The 'Donald Trump juggernaut' just reached new heights in a national poll

Donald Trump Leading in SC
Donald Trump Leading in SC

Property magnate Donald Trump crushed his GOP competition in a new Quinnipiac University poll released Wednesday.


Indeed, the pollster reported that "the Donald Trump juggernaut rolls" to a two-to-one lead over his primary foes in the survey.

Quinnipiac said Trump's 39 percent support in its national poll was his highest total yet.

Sen. Marco Rubio (R-Florida) trailed with 19 percent support, followed by Sen. Ted Cruz (R-Texas), who had 18 percent. The other candidates were all in single digits.

Quinnipiac's previous survey, released February 5, showed Trump with 31 percent support, compared to Cruz's 22 percent and Rubio's 19 percent.

See Donald Trump at a recent rally:

The pollster's statement announcing its latest results described Trump's dominance in dramatic terms.

"Reports of Donald Trump's imminent demise as a candidate are clearly and greatly exaggerated. Like a freight train barreling through signals with his horn on full blast, Trump heads down the track towards a possible nomination," said Tim Malloy, assistant director of the Quinnipiac University Poll.

Malloy also said that his poll had a bit of good news for former Florida Gov. Jeb Bush (R). A full 74 percent of Republicans said that Bush had the right kind of experience to be president, compared to Trump's 60 percent. But only 4 percent of the Republican voters responding to the survey picked Bush as their candidate.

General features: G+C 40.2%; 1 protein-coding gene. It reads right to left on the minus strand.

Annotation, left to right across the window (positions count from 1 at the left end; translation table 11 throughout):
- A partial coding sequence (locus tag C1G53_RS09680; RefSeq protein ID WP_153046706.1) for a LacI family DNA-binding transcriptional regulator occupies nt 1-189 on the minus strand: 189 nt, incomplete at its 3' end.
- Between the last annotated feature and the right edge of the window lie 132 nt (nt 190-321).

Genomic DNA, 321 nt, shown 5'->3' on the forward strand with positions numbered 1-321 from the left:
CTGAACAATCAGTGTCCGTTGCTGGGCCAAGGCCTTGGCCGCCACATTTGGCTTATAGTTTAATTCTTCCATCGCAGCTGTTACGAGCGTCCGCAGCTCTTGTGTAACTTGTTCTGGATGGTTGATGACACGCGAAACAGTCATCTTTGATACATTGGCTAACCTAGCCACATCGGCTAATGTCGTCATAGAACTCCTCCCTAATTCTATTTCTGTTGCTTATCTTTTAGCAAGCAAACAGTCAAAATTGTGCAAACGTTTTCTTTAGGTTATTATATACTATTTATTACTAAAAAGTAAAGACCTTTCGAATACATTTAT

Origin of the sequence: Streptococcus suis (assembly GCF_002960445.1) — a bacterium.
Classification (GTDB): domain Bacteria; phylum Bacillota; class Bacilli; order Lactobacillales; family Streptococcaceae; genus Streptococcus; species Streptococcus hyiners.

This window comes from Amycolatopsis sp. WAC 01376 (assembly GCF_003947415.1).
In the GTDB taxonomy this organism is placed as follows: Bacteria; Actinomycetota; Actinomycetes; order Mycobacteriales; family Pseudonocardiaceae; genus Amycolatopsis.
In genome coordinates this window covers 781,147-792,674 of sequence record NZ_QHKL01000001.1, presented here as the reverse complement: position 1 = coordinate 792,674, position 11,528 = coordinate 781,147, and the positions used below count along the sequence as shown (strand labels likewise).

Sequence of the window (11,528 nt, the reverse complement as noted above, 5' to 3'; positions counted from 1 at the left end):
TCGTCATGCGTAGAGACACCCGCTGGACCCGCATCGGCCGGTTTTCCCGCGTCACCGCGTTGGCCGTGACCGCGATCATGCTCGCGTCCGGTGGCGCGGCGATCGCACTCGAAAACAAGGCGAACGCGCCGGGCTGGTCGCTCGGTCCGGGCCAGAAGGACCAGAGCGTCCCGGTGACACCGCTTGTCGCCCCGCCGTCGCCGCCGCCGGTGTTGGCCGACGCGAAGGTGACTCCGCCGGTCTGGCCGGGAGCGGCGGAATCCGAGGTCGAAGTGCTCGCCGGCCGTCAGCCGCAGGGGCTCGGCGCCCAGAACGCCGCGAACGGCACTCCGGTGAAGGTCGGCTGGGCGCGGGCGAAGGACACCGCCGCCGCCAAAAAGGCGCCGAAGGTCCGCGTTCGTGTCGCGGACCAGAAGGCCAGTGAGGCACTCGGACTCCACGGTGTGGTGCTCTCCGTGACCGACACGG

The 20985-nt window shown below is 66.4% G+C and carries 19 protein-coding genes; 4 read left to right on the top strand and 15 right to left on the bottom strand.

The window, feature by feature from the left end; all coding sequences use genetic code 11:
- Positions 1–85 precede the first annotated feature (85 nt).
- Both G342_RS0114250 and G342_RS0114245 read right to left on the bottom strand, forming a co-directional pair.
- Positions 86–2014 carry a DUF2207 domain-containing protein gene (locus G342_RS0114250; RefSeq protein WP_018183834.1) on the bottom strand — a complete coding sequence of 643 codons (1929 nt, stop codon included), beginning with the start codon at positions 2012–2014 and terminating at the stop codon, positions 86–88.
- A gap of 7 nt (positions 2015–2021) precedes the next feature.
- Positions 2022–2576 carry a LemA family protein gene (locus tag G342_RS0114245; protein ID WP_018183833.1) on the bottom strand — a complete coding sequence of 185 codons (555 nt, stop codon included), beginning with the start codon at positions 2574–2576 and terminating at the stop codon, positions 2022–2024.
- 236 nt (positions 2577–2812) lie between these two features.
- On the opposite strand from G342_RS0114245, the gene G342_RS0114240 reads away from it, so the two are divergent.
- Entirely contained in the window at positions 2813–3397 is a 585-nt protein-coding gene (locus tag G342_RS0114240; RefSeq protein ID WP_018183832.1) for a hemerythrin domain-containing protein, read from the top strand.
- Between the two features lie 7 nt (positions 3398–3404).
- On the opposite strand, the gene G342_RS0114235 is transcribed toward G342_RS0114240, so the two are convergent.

"There is a 'but.' Trump's raw numbers are formidable, but he trails the pack on some 'from the gut' character measurements," Malloy said. "And the kind of bright spot that Jeb Bush supporters, few as they be, may grab ahold of. The former Florida governor polls best in the pack on 'experience.'"

The next presidential-primary state for Republicans is South Carolina, which will vote on Saturday. Trump has also led in polls of that state. A CNN/ORC survey released Tuesday found Trump leading Cruz 38 percent to 22 percent there.

See the 2016 candidates left in the race for the White House:

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